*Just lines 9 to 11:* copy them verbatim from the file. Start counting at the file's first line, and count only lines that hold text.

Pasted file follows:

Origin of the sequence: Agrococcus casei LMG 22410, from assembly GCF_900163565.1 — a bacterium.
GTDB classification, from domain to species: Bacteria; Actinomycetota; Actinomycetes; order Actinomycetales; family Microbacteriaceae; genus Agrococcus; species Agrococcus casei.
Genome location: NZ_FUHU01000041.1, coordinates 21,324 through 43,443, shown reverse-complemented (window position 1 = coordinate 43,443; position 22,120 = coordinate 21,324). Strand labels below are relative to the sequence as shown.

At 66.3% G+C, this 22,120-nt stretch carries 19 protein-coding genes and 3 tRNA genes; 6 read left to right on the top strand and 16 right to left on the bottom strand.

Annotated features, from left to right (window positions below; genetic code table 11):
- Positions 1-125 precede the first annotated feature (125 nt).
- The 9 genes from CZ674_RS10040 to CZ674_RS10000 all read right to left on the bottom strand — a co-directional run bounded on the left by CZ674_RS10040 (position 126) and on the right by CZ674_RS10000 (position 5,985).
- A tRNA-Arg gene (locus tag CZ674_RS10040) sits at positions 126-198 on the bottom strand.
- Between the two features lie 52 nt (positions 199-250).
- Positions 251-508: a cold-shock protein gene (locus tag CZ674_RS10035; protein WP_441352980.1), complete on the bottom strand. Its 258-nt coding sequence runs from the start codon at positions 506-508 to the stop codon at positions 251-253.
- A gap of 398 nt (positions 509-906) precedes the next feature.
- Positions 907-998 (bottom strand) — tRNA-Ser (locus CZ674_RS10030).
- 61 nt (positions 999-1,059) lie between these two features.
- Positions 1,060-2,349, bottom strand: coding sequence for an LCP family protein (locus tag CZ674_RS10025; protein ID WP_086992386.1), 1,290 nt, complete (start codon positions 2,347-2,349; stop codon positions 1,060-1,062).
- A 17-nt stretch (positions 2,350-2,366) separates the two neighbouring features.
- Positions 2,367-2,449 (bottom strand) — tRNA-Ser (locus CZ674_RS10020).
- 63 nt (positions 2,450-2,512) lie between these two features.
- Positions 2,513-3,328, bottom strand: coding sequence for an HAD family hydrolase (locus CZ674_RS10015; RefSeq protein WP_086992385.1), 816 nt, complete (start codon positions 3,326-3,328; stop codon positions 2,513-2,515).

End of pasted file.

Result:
- Between the two features lie 52 nt (positions 199-250).
- Positions 251-508: a cold-shock protein gene (locus tag CZ674_RS10035; protein WP_441352980.1), complete on the bottom strand. Its 258-nt coding sequence runs from the start codon at positions 506-508 to the stop codon at positions 251-253.
- A gap of 398 nt (positions 509-906) precedes the next feature.